Introductory Laboratory Apparatus
Apparatus Title: Physical Pendulum and Damped Simple Harmonic Motion Apparatus
We present a variable axis physical pendulum. The pendulum stand includes a bracket for attaching a photogate. To study damped motion, a foam damper is added. A vane attached to the side of the pendulum allows the use of a motion detector to obtain position vs. time data.
Sketch of the apparatus
Figure 1. Physical Pendulum with Stand.
This apparatus was designed to meet our need for new labs in simple harmonic and rigid body motion. Our first thought was to design a physical pendulum lab to extend students' experience beyond point masses on massless, frictionless strings. We then realized that the same apparatus could be used for study of damped, undriven simple harmonic motion. The stand designed for the apparatus by our department machinist, Steve Palmer, is versatile enough to use with other equipment. Thus, we now have an apparatus that can be used in several experiments. The pendulum stand is made of aluminum stock mounted to a Formica base. A bracket on the stand supports a photogate. The bracket is in a channel that allows the height of the photogate to be adjusted. The design of the axle allows secure attachment of a spring or simple pendulum to the stand. Removing the axle, we attach a Cenco RodoDyne wheel (model #CP36834-01) to use the stand in an Atwood's machine experiment. The stand is more rigid than the standard post and bench clamp mount, reducing vibrations. Thus, we can use this stand for laboratories on a variety of simple harmonic motion and rigid body motion topics. We present details of the two experiments using the physical pendulum-determining moment of inertia and analysis of damped simple harmonic motion.
Experiment 1: Moment of Inertia of a Physical Pendulum
The first experiment demonstrates a method of determining the moment of inertia of an arbitrary object. By analyzing the torque on a physical pendulum with respect to the rotation axis, we find
In the laboratory, the students measure the period as a function of D. In order to get a best value for the moment of inertia about the center of mass, T2 is plotted against D and fit to equation (4). We use a photogate mounted on the pendulum stand to measure the period, but a stopwatch could be used, as well. Figure 2 shows a graph of typical experimental data.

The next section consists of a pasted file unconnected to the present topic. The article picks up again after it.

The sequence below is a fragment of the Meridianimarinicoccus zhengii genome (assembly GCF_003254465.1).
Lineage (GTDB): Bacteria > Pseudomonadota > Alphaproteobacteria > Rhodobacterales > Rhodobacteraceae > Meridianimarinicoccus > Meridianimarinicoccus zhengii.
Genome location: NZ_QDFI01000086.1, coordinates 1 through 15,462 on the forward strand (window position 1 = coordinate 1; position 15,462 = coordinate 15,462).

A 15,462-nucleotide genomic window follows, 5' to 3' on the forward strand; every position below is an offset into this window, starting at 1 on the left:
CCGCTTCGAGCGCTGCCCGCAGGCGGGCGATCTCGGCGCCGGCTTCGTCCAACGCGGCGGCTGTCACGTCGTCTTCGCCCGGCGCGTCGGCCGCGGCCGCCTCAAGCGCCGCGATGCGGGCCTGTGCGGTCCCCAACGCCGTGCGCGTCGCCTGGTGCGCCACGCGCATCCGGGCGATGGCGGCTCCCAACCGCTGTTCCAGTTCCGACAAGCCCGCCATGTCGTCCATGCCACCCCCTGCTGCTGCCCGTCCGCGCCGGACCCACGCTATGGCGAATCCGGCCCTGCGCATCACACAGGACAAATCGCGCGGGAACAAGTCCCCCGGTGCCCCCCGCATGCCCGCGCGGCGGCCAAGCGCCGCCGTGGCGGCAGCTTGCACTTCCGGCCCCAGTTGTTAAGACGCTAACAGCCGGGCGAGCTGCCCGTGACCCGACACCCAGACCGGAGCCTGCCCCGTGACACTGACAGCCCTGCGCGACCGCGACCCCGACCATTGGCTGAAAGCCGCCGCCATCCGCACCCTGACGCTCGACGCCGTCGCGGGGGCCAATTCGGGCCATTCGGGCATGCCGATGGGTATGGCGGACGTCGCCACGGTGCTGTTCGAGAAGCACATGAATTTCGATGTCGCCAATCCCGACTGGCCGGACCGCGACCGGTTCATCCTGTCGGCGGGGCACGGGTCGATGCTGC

The physical pendulum we designed is a rectangular aluminum plate. We chose to use a regular geometry so students can compare their experimental result to the expected moment of inertia for a rectangle. Four holes are drilled into the plate along an axis of symmetry and fitted with ball bearings to make the pendulum motion as frictionless as possible. The students locate the center of mass experimentally and measure the values for D. They also calculate the moment of inertia the expect for a uniform rectangle with dimensions a x b
Icm=1/12 M (a2+b2). (5)
Experiment 2: Damped Simple Harmonic Motion
The oscillation of the pendulum may be changed from being virtually frictionless to damped by attaching a foam rubber grommet on the axle just behind the pendulum. The amount of damping adjusts easily by tightening or loosening the screw attaching the pendulum to the axle. To analyze the decaying oscillation of the physical pendulum, we used a Pasco ultrasonic motion detector with the Vernier Universal Laboratory Interface connected to a Macintosh computer running Vernier's MacMotion or LoggerPro software. Since the motion detector "looks" at the thin edge of the pendulum, we attach a lightweight metal vane via a small threaded hole to the side of the pendulum.
A typical experimental result is shown in Figure 3.
We present the design of a physical pendulum that demonstrates very well the dependence on natural period to distance to center of mass. The experimental value for moment of inertia for the rectangular pendulum agrees very nicely with the expected value. The apparatus proves to be very versatile, being used for multiple experiments in simple harmonic and rigid body motion.